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Home :: Archive :: 2004 :: February ::
Defects in King Lear
The Shakespeare Conference: SHK 15.0554  Friday, 27 February 2004

[1]     From:   Frank Whigham <
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        Date:   Thursday, 26 Feb 2004 07:49:59 -0600
        Subj:   Re: SHK 15.0542 Defects in King Lear

[2]     From:   Edmund Taft <
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        Date:   Thursday, 26 Feb 2004 09:26:19 -0500
        Subj:   Defects in King Lear

[3]     From:   Judi Crane <
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        Date:   Friday, 27 Feb 2004 10:51:05 +1100
        Subj:   Re: SHK 15.0542 Defects in King Lear

[4]     From:   Roger Schmeeckle <
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        Date:   Thursday, 26 Feb 2004 16:00:23 -0800 (PST)
        Subj:   Re: SHK 15.0542 Defects in King Lear


[1]-----------------------------------------------------------------
From:           Frank Whigham <
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Date:           Thursday, 26 Feb 2004 07:49:59 -0600
Subject: 15.0542 Defects in King Lear
Comment:        Re: SHK 15.0542 Defects in King Lear

Stephen Booth deals richly with this issue, as I recall, in his *King
Lear, Macbeth, Indefinition, and Tragedy*.

Frank Whigham

 >(d) The strange obscurity regarding Edmund's delay in trying to save his
 >victims....

[2]-------------------------------------------------------------
From:           Edmund Taft <
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Date:           Thursday, 26 Feb 2004 09:26:19 -0500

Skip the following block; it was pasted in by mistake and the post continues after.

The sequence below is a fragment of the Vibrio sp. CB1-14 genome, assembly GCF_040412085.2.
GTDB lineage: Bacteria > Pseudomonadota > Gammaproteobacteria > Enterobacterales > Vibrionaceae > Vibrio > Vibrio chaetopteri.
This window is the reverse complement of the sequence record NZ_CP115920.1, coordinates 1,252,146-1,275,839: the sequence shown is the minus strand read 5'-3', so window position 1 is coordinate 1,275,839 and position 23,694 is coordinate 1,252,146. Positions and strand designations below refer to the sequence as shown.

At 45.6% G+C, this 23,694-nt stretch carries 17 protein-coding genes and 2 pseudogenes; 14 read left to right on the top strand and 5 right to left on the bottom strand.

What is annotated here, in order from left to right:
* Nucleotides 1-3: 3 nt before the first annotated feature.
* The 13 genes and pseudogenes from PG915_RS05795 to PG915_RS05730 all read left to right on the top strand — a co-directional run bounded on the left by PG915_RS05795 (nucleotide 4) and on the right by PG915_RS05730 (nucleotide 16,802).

Subject:        Defects in King Lear

A.C. Bradley's list of "defects" in King Lear have often been commented
and enlarged upon, especially by Kristian Schmitt (sp?) in a series of
books on "unconformities" in Shakespeare's plays. To add to Bradley's
list, what happens to Lear's 100 knights? Why doesn't Lear go back to
his own castle if he is not welcome elsewhere? And so on.

One suggestion: some of the defects seem to be related to imperfect
acknowledgement, either of the self or of others, which Harry Berger
sees as a central organizing idea in the play.

Ed Taft

[3]-------------------------------------------------------------
From:           Judi Crane <
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Date:           Friday, 27 Feb 2004 10:51:05 +1100
Subject: 15.0542 Defects in King Lear
Comment:        Re: SHK 15.0542 Defects in King Lear

 >In a review of Jonathan Miller's current production of King Lear the New
 >York Times describes Lear as "famously complex and allegedly unplayable".
 >
 >Certainly the history of Lear productions has reflected this
 >description. There are so many questions about the text.
 >
 >A.C. Bradley gave us a list of defects in the play including the
following:
 >
 >(a) Why does Edgar not reveal himself to his blind father, as he truly
 >says he ought to have done? The answer is left to mere conjecture.
 >
 >(b) Why does Kent so carefully preserve his incognito till the last
 >scene? He says he does it for an important purpose, but what the purpose